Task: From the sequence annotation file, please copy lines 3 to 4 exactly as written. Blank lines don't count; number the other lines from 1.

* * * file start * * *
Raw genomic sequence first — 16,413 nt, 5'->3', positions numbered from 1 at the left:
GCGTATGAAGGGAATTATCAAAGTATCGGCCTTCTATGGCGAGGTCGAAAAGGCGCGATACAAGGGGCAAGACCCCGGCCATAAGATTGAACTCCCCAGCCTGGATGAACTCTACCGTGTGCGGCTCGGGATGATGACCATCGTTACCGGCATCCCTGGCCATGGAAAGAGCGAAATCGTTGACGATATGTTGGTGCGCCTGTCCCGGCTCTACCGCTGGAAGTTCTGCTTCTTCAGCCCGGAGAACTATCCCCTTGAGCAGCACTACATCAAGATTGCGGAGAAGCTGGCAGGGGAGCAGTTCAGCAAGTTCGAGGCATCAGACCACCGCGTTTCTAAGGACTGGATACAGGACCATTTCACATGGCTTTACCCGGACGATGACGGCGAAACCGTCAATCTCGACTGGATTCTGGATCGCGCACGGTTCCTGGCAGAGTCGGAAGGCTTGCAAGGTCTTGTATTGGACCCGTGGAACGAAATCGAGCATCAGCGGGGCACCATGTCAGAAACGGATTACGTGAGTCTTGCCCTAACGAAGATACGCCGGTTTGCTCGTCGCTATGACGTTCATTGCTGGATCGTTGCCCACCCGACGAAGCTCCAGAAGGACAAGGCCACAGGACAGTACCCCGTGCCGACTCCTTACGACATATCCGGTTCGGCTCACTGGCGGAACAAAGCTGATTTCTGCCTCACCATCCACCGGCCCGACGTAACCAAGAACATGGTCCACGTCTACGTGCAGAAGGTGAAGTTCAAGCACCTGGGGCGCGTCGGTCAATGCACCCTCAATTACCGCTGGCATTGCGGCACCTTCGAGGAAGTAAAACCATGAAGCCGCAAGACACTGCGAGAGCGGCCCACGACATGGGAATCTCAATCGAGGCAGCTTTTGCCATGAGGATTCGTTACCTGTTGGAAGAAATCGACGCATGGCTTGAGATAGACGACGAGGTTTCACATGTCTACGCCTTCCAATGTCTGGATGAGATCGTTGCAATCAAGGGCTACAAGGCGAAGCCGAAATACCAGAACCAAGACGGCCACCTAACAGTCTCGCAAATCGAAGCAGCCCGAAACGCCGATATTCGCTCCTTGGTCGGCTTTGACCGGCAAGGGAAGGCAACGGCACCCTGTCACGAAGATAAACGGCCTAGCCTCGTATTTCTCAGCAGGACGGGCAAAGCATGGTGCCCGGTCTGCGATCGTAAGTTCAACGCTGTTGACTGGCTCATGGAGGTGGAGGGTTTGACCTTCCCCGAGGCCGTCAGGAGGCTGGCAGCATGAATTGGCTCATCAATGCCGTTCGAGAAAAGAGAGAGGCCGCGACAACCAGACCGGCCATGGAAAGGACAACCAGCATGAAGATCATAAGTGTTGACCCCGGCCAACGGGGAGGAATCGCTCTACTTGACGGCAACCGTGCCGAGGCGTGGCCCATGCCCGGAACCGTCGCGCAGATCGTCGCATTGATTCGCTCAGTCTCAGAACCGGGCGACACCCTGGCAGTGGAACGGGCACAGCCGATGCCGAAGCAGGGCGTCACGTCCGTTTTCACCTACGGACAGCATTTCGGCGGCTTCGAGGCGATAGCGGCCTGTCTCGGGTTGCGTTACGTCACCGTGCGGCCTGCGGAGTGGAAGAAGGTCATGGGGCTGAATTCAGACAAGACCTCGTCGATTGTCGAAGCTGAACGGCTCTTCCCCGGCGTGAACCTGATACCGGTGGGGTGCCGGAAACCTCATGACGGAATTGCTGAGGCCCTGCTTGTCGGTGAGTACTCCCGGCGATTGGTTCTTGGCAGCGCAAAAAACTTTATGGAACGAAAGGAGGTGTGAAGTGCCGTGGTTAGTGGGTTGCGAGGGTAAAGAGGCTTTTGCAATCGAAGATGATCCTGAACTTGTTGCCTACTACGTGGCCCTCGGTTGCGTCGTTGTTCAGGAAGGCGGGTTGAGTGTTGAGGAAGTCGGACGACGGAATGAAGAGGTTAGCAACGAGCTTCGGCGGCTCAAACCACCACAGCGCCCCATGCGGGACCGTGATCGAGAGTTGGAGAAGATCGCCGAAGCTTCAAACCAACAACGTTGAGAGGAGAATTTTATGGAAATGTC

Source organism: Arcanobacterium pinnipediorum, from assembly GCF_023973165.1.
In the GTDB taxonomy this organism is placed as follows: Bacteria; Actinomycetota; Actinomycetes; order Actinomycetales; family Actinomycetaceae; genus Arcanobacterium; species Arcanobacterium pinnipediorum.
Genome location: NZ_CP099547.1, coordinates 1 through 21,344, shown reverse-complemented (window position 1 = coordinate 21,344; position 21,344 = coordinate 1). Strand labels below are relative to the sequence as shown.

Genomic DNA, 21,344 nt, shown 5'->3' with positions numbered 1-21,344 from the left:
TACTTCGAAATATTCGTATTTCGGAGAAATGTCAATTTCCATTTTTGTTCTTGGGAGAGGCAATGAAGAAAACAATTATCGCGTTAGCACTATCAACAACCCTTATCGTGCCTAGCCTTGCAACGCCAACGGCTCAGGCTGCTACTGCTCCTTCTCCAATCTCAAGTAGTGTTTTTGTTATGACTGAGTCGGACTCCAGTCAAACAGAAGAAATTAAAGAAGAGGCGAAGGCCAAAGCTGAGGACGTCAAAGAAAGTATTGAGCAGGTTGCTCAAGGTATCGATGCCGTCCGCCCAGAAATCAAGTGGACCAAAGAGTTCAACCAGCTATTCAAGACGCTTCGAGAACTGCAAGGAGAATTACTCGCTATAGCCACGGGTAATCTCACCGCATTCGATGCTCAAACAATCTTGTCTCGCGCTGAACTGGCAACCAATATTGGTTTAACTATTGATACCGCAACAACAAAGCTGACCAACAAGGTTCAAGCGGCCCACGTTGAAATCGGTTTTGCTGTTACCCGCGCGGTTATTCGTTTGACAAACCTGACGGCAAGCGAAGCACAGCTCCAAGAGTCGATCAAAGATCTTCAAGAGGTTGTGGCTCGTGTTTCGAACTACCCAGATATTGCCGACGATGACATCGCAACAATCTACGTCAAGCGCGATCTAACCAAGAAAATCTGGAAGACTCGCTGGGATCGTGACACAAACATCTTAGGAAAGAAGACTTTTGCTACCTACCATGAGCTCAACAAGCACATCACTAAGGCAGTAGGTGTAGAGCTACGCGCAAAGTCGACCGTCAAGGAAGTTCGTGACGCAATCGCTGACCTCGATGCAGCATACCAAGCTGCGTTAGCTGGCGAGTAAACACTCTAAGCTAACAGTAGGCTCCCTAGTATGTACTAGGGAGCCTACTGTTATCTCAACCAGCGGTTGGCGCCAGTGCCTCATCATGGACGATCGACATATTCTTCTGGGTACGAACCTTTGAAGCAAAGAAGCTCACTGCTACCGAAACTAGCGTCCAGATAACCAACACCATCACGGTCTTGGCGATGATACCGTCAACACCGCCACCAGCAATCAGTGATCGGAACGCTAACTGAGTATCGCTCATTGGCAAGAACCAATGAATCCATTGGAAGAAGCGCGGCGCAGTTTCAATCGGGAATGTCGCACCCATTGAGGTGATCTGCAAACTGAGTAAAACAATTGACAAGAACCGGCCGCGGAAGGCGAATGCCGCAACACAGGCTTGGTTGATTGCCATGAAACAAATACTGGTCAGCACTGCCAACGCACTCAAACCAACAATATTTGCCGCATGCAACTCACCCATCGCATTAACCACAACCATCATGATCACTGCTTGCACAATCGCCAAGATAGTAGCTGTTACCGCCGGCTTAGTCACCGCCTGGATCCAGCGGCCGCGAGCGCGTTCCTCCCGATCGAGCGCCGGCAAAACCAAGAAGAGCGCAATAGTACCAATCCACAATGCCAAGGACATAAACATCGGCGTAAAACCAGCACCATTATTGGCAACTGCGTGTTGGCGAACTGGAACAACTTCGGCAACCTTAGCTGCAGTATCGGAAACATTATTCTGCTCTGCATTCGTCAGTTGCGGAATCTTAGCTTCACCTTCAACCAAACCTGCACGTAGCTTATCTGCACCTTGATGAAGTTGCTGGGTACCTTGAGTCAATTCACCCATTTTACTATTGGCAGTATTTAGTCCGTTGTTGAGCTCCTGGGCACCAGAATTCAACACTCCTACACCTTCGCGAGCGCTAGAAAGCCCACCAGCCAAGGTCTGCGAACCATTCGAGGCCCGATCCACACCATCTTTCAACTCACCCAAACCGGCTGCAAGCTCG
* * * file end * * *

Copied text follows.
Source organism: Arcanobacterium pinnipediorum, from assembly GCF_023973165.1.
In the GTDB taxonomy this organism is placed as follows: Bacteria; Actinomycetota; Actinomycetes; order Actinomycetales; family Actinomycetaceae; genus Arcanobacterium; species Arcanobacterium pinnipediorum.